Tuesday, February 5, 2013

Cleopatra Wash - 2/5/13

                                       Cleopatra Cove on Lake Mead

Drive out to Lake Mead. Travel north on Northshore Road to mile marker 30. Turn right on Boathouse Cove Road. Pray that your car makes it over the 4WD high clearance dirt road for 2.2 miles. Get out of the car and begin hiking down the wash. This is what seven club hikers did today. Their hike would continue out and back to Lake Mead over 7 miles with around 1100 feet of gross elevation gain.

                                            Wide First Part of Wash

 First, the approach road had been graded ... this year. The ruts and rocks were not too bad. But, 4WD and high clearance is still suggested.

We hiked down the wash which began tantalizingly simple. However, as the walls became taller above us on both sides of the wash, the hike met several dry fall obstacles. All of the dry falls had an "up and around" trail but the opportunity to scramble called to most of us like a siren.

                                           At the Top of One Dry Fall

This area was created when an earthquake split a larger volcanic area into the Hamblin lobe going one way and the Cleopatra lobe going the other way. The rocks and walls are clearly igneous in nature.

As we dropped down towards to lake, we started noticing the colorful rock around us. The rock was created when an ancient volcano erupted turning rock to liquid and carrying stones that it met up with in its downhill path. When the liquid hardened, the finished product was very colorful pyroclastic rock.

                                Examples of the Pyroclastic Rock in the Wash

 There is a slot canyon at the bottom of the wash which has high dry falls within its walls. We knew from past experiences that the largest dry fall is basically non- negotiable without ropes. We took a look at it for the newbies then returned to the saddle climb that is found south of the wash right before the slot canyon. It is a steep rocky climb that we made quick work of. The harder part of the saddle area is the down climb on the other side as seen in the photo below. Slowly, we each managed to get down to the lake cove on the other side. The view, when we dared to take our eyes off of the ground, was beautiful.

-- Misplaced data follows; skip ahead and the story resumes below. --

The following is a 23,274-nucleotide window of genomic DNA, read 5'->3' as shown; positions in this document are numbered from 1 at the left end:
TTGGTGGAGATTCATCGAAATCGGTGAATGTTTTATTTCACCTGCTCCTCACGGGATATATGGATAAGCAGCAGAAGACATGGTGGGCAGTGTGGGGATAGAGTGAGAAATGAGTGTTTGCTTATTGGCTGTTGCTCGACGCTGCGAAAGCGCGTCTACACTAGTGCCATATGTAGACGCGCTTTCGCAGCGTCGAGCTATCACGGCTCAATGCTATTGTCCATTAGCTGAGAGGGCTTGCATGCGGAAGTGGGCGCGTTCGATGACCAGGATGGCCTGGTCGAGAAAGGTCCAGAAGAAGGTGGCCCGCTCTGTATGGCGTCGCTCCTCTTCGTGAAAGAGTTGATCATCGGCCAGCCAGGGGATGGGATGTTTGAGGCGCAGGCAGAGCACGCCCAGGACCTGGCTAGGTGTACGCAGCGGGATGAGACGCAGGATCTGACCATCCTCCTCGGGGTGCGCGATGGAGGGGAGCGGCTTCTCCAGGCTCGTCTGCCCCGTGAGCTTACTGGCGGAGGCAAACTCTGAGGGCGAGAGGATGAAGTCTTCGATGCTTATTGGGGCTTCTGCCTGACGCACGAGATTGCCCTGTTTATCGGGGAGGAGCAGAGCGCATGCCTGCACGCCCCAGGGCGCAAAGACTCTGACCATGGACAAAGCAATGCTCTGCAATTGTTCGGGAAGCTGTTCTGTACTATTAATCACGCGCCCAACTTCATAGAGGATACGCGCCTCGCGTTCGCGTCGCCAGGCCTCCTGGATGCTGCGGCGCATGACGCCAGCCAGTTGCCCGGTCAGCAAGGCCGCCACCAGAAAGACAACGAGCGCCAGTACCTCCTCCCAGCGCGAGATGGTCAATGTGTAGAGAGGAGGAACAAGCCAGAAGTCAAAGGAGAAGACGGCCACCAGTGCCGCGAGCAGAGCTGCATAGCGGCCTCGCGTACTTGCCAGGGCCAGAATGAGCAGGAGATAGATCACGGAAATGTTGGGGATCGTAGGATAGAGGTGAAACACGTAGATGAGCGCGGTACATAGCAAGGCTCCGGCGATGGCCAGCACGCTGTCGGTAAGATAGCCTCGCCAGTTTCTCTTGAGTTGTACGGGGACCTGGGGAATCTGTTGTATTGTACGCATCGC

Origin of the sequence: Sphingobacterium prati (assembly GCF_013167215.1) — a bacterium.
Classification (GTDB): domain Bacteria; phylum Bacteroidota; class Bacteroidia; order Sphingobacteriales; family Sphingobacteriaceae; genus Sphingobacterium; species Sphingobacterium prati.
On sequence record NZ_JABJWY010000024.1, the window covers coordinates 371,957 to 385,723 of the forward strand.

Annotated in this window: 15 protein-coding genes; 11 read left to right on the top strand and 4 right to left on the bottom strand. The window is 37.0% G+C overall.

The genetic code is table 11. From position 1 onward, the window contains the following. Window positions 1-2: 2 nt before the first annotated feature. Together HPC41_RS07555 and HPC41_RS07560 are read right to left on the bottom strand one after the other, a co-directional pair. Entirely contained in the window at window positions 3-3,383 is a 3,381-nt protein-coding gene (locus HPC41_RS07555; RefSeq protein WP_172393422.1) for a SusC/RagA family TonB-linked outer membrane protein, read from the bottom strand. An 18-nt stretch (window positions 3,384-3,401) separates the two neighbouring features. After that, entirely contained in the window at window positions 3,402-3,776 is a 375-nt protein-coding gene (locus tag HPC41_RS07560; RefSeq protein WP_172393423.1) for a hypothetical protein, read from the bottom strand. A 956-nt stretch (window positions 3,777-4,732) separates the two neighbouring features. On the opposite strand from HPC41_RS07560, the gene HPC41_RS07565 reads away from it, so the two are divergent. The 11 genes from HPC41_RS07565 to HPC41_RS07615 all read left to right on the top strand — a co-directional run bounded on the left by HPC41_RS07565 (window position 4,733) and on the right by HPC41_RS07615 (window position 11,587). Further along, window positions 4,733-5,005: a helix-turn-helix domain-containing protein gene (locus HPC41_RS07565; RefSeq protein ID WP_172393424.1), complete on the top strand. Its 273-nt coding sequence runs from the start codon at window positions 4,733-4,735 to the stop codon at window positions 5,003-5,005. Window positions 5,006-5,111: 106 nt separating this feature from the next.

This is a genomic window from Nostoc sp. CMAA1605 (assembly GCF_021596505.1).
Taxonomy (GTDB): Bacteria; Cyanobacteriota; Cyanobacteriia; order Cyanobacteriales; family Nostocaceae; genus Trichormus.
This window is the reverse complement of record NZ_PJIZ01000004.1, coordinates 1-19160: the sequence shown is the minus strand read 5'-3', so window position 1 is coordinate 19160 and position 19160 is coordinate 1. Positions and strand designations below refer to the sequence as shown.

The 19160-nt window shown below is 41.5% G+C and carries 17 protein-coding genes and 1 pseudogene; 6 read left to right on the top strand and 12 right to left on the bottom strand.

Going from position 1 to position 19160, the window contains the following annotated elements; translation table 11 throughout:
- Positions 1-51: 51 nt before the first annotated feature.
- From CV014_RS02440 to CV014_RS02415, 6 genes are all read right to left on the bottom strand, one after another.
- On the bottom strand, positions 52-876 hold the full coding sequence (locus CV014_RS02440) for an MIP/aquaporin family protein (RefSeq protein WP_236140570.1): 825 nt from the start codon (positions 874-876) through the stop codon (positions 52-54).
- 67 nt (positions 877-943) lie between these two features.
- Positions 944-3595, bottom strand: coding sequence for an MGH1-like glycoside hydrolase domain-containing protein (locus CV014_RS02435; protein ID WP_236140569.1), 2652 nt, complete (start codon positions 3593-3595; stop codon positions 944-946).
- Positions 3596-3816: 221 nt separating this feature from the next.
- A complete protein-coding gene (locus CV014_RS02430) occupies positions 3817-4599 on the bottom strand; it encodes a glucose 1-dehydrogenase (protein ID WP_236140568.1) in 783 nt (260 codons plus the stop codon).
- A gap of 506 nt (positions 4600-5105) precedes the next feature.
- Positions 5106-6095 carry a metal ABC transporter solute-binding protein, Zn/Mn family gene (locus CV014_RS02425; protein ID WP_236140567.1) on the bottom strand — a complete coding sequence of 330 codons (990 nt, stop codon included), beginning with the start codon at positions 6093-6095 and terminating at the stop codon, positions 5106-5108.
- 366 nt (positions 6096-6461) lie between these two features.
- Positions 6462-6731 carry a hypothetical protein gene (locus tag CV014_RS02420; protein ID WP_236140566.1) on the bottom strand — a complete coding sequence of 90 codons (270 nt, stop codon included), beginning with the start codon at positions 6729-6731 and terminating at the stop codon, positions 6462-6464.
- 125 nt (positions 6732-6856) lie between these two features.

Down Climb to Cleopatra Cove on Lake Mead

 The lake water level was lower than last year (2012) but higher than the year before (2011). In the photo below, the inset is a photo of the same area from last year. Although the water was lower this year, we still could not walk over to the sand bar that bridges the sides of the cove because water in a large deep depression in the foreground met the walls on both sides. So, we found a rock to sit on and take our break. The water was a light blue and very calm.

           Taking a Break on a Perch with a View (water level in 2012 lower right)

 After the break, the climb back up and over the saddle had to be accomplished so we each found our way being careful not to slide on the rocky soil. Back in the wash, we began a 3.5 mile climb out. The morning was still young and we were all feeling great! The hike was doing its job.

                                Starting Back Up Wash from Saddle Area

 On the return, every time we encountered one of the dry falls, we each made our decision on whether to try our hand at the climb. This intermittent thought process added fodder to our enjoyment. Cleopatra Wash is different enough to be considered a special hike and when we returned to the cars, we were all pretty tired. Our hike lasted a little less than four hours. Adding an hour out and an hour back for the commute from our meeting point, it was a six hour day. Worth it!
                                         Nearing the Top of the Wash

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